The Gateway to Computer Science Excellence
First time here? Checkout the FAQ!
+4 votes

Let $G$ be an arbitrary group. Consider the following relations on $G$:

$R_1: \forall a , b \in G, \: a R_1 b \text{ if and only if } \exists g \in G \text{ such that } a = g^{-1}bg$

$R_2: \forall a , b \in G, \: a R_2 b \text{ if and only if } a= b^{-1}$

Which of the above is/are equivalence relation/relations?

  1. $R_1$ and $R_2$
  2. $R_1$ only
  3. $R_2$ only
  4. Neither $R_1$ nor $R_2$
asked in Set Theory & Algebra by Veteran (400k points)
edited by | 2.2k views

4 Answers

+5 votes
  1. $\forall a,b \in G, aR_1b$ iff $\exists g \in G $ such that $a = g^{-1}bg$

    $a = g^{−1}ag $
    $ga = gg^{-1}ag$ //Left multiplication by $g$
    $gag^{-1} = agg^{-1}$ //Right multiplication by $g^{-1}$
    $gag^{-1} = a$
    $a = gag^{-1}$

    we have $aR_1a$. So the relation is reflexive.

    If $aR_1b$, then $∃g∈G$ such that $gag^{−1}=b$ then $a=g^{−1}bg$, so $bR_1a$. Hence the relation is symmetric.

    If $aR_1b$ and $bR_1c$ there are $g, h∈G$ such that $b=gag^{−1}$ and $c=hbh^{−1}$. Then $c=hga(hg)^{−1}$ so $aR_1c$. Hence the relation is transitive.

    $R_1$ is equivalence relation.
  2. $\forall a,b \in G, aR_2b$ iff $\exists g \in G $ such that $a =b^{-1} $

    $a=a^{−1}$ . this may not be true. So the relation is not reflexive.

$R_2$ is not equivalence relation. Answer (B).

answered by Veteran (59.7k points)
edited by

How you are saying gag^-1 = g^-1ag in your first line in proving reflexive..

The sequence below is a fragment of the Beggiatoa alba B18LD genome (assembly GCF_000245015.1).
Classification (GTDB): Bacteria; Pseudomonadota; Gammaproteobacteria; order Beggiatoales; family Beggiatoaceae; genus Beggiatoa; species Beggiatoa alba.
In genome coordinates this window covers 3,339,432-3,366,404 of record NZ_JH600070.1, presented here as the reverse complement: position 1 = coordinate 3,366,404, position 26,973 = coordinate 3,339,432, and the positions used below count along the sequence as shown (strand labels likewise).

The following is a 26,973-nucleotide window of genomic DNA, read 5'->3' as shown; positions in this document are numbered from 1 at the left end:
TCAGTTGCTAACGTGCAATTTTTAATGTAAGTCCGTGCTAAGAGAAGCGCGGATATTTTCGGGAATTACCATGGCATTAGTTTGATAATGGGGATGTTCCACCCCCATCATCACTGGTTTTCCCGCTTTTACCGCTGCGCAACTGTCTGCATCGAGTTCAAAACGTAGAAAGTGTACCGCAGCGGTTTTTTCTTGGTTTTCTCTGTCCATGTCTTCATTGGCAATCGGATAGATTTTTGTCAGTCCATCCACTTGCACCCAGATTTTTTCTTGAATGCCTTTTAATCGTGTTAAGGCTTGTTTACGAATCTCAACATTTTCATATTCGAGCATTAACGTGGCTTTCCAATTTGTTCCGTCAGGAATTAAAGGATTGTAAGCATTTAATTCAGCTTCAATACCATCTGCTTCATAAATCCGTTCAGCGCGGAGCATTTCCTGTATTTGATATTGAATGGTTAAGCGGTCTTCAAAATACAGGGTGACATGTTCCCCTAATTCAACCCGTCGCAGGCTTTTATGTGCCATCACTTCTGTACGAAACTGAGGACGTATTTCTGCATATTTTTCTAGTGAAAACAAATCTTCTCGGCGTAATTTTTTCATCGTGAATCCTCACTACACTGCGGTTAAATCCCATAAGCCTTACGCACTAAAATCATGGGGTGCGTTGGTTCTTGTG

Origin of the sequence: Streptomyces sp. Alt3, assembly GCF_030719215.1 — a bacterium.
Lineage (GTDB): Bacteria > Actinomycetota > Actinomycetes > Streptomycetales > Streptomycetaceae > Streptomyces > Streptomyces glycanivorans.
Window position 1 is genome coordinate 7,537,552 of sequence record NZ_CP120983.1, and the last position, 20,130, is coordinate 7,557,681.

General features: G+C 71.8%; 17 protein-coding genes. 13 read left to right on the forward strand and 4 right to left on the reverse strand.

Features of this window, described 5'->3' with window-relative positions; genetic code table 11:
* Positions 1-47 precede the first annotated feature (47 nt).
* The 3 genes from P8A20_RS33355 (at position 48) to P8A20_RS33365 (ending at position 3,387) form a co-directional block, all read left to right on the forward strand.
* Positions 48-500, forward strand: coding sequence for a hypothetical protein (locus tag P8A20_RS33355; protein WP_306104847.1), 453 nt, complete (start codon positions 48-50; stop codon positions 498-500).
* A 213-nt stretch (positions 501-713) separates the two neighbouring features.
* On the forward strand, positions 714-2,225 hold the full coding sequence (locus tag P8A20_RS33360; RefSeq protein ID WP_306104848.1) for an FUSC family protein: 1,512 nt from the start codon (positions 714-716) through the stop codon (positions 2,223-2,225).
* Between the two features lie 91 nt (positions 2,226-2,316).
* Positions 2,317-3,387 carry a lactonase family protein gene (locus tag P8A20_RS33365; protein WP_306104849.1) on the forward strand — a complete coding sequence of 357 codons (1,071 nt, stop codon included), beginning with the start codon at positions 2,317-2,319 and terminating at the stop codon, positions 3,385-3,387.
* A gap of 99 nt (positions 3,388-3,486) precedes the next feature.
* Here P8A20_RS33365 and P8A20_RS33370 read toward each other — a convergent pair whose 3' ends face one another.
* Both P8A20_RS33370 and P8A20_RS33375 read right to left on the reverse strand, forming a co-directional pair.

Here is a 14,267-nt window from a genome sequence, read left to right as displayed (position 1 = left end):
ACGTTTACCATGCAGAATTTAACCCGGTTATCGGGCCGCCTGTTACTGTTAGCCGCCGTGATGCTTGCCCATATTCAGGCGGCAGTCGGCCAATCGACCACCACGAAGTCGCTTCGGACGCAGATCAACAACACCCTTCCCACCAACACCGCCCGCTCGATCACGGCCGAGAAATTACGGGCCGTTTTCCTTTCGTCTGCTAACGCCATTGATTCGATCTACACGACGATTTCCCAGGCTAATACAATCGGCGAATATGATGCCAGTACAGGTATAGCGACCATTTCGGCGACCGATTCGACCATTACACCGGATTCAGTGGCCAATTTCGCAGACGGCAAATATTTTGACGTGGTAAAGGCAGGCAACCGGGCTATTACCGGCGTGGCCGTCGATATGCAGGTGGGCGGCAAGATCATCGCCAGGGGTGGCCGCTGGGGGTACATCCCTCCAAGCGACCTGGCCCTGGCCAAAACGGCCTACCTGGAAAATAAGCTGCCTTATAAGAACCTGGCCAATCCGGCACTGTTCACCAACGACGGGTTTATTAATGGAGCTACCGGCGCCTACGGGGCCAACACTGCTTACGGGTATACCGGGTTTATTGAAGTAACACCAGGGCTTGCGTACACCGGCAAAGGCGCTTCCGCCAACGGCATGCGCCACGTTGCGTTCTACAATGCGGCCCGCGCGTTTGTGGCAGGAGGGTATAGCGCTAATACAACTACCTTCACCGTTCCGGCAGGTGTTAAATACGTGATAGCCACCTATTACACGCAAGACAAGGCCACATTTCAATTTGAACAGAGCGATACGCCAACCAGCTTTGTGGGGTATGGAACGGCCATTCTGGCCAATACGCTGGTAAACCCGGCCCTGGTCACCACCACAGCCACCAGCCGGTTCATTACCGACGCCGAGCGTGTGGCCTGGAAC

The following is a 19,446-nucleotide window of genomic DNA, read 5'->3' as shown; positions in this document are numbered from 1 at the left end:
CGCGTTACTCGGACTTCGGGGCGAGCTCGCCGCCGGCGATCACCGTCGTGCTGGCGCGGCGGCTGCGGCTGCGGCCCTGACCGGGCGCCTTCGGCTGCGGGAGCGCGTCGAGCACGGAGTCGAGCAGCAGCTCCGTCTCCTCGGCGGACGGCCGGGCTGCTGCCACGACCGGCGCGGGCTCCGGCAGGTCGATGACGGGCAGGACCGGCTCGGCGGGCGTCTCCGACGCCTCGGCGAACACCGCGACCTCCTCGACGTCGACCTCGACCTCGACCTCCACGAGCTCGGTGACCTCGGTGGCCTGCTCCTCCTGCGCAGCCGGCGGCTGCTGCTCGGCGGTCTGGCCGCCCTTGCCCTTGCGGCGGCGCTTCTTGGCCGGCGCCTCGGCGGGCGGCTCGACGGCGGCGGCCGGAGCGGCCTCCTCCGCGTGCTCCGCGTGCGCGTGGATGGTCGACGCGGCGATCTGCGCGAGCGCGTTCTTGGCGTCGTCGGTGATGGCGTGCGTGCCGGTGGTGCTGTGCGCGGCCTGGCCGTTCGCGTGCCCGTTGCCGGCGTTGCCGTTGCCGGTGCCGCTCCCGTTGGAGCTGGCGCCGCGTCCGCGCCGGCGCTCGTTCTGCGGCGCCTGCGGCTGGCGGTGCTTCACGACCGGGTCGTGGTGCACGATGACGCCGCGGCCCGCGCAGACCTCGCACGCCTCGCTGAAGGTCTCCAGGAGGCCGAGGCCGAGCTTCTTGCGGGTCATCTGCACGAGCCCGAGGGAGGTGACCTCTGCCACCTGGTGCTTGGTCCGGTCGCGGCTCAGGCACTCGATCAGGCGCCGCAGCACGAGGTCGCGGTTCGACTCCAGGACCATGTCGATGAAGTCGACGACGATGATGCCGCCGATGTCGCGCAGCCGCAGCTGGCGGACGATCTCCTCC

In a group a commutative property may or may not is not written that it is abelian group

@Digvijay Pandey


Please find the attachment

yes correct

little difference among two options

but that is why R1 is answer
and it is asking about equivalence relation

So, reflexive, symmetric, transitivity must have to satisfy
+2 votes
b as r2 need not be reflexive.

And r1 is reflexive symmetric and transitive.
answered by (51 points)
Can you please explain how R1 can be Equivalence?
I dont understand here :

Say G = (<0,1,2>,+3) and set A = {0,1,2}

here so Option 1 : (1,1) pair wont be present because :

for 1 R 1 there should exist a g such that         1 = g^-1 .1.g        now there will be no such g for which it exist then how the first option is true ?

What am i doing wrong ?
0 votes
B should be the ans
answered by Junior (585 points)
0 votes
R2 is not Reflexive.

-R1 is Reflexive.means

we have to prove a= g^-1 .a .g for some g belonging to group

Since , identity element belong to every group.

For g=identity element(e).



So, g^-1 .a . g = e^-1 .a . e = e . a = a

Hence, for all a there exist g( an identity element) such that a= g^-1 . a .g

- R1 is symmetric

Given: a= g^-1 .b . g and g belongs to the group.

To Prove: b = k^-1 . a . k for k belonging to group.

Premultiplying with g

g.a = g.g^-1.b.g= b.g

Postmultiplying with g^-1

g .a. g^-1= b.g.g^-1= b


b= g.a.g^-1

g can be written as (g^-1)^-1

b=(g^-1)^-1 . a . g^-1

for k= g^-1

Since, g belongs to group g^-1 also belongs to group and hence k belongs to group

b= k^-1 . a . k

Hence, if there exist g such that a=g^-1.b.g

then there also exist g'(which is g^-1) such that b= g'^-1.a.g'


-Dont know about transitive
answered by (73 points)
edited by

Related questions

Quick search syntax
tags tag:apple
author user:martin
title title:apple
content content:apple
exclude -tag:apple
force match +apple
views views:100
score score:10
answers answers:2
is accepted isaccepted:true
is closed isclosed:true
49,434 questions
53,630 answers
70,898 users